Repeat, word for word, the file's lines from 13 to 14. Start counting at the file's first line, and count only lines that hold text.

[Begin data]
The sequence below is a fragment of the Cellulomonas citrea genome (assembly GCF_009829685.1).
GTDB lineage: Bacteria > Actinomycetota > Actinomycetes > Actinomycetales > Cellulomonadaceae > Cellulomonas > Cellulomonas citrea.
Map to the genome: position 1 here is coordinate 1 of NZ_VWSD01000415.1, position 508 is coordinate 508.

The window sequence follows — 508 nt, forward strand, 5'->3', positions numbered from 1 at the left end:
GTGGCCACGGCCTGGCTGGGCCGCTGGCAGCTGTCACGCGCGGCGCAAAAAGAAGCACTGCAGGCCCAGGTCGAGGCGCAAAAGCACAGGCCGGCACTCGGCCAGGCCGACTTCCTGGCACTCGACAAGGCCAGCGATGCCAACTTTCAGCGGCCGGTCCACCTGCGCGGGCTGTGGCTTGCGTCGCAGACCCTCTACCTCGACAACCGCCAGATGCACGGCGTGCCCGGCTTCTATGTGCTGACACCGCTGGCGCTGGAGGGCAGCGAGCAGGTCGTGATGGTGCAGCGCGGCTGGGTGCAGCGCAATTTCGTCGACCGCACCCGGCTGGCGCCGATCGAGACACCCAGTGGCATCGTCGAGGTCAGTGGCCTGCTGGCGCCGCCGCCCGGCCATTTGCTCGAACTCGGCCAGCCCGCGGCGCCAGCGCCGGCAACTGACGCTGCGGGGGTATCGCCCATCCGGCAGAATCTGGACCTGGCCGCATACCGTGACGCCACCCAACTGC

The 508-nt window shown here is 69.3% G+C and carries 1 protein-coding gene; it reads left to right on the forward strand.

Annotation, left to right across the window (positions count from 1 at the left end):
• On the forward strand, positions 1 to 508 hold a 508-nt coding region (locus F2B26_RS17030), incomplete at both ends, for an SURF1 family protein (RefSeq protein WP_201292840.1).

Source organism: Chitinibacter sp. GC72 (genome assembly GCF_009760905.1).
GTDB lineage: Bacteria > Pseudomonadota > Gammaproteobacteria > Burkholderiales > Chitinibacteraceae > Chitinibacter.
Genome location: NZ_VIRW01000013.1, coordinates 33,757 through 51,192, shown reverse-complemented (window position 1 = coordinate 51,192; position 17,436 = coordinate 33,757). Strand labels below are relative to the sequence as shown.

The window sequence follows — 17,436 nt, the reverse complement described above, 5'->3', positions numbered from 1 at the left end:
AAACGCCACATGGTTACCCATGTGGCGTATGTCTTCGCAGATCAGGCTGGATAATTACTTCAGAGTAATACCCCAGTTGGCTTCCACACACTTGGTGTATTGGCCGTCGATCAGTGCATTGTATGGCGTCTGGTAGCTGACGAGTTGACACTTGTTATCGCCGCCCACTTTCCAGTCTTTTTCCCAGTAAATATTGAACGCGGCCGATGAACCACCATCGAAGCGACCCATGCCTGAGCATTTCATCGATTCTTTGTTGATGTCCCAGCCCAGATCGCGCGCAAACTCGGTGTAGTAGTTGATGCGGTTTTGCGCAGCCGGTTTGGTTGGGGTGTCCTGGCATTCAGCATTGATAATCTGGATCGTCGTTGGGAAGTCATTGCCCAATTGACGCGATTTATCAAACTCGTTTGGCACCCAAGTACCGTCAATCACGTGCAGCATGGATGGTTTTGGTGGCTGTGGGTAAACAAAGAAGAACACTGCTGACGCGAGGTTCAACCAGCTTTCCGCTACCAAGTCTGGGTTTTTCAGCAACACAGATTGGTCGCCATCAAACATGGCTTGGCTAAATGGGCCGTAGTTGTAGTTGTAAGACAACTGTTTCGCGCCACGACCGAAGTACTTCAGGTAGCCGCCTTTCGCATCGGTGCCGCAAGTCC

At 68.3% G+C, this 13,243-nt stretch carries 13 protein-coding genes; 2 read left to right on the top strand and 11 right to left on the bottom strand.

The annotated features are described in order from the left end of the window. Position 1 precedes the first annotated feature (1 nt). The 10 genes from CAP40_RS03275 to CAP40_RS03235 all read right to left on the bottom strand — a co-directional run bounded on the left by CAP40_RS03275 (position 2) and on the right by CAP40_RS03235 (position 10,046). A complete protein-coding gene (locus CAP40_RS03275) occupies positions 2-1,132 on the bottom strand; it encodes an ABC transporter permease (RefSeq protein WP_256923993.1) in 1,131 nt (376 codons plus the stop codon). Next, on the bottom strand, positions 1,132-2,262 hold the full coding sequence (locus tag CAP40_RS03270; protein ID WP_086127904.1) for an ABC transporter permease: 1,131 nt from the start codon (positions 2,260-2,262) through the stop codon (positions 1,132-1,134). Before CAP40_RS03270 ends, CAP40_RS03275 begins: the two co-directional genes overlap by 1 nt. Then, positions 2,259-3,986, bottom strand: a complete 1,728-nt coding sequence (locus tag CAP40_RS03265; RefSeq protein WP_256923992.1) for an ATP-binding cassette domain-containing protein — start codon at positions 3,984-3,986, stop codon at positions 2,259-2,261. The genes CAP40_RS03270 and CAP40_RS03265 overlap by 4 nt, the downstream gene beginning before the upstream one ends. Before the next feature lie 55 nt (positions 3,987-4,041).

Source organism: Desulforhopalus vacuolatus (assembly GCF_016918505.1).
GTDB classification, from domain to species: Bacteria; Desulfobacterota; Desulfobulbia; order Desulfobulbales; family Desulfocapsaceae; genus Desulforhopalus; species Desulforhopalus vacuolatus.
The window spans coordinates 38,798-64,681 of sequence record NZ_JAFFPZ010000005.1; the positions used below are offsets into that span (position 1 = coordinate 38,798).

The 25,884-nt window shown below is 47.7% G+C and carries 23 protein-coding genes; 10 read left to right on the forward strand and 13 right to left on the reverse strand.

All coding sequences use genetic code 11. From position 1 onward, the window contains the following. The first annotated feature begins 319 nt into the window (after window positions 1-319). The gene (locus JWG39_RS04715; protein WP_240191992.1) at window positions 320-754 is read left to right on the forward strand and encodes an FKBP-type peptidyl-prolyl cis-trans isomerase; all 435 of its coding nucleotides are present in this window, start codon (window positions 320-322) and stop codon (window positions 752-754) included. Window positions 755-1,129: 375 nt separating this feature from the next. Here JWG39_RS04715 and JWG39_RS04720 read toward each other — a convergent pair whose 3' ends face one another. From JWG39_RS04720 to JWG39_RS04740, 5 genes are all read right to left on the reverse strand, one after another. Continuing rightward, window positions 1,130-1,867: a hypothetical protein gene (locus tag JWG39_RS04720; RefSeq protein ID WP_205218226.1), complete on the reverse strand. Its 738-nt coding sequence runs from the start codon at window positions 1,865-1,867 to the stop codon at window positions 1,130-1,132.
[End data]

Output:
AAACGCCACATGGTTACCCATGTGGCGTATGTCTTCGCAGATCAGGCTGGATAATTACTTCAGAGTAATACCCCAGTTGGCTTCCACACACTTGGTGTATTGGCCGTCGATCAGTGCATTGTATGGCGTCTGGTAGCTGACGAGTTGACACTTGTTATCGCCGCCCACTTTCCAGTCTTTTTCCCAGTAAATATTGAACGCGGCCGATGAACCACCATCGAAGCGACCCATGCCTGAGCATTTCATCGATTCTTTGTTGATGTCCCAGCCCAGATCGCGCGCAAACTCGGTGTAGTAGTTGATGCGGTTTTGCGCAGCCGGTTTGGTTGGGGTGTCCTGGCATTCAGCATTGATAATCTGGATCGTCGTTGGGAAGTCATTGCCCAATTGACGCGATTTATCAAACTCGTTTGGCACCCAAGTACCGTCAATCACGTGCAGCATGGATGGTTTTGGTGGCTGTGGGTAAACAAAGAAGAACACTGCTGACGCGAGGTTCAACCAGCTTTCCGCTACCAAGTCTGGGTTTTTCAGCAACACAGATTGGTCGCCATCAAACATGGCTTGGCTAAATGGGCCGTAGTTGTAGTTGTAAGACAACTGTTTCGCGCCACGACCGAAGTACTTCAGGTAGCCGCCTTTCGCATCGGTGCCGCAAGTCC

At 68.3% G+C, this 13,243-nt stretch carries 13 protein-coding genes; 2 read left to right on the top strand and 11 right to left on the bottom strand.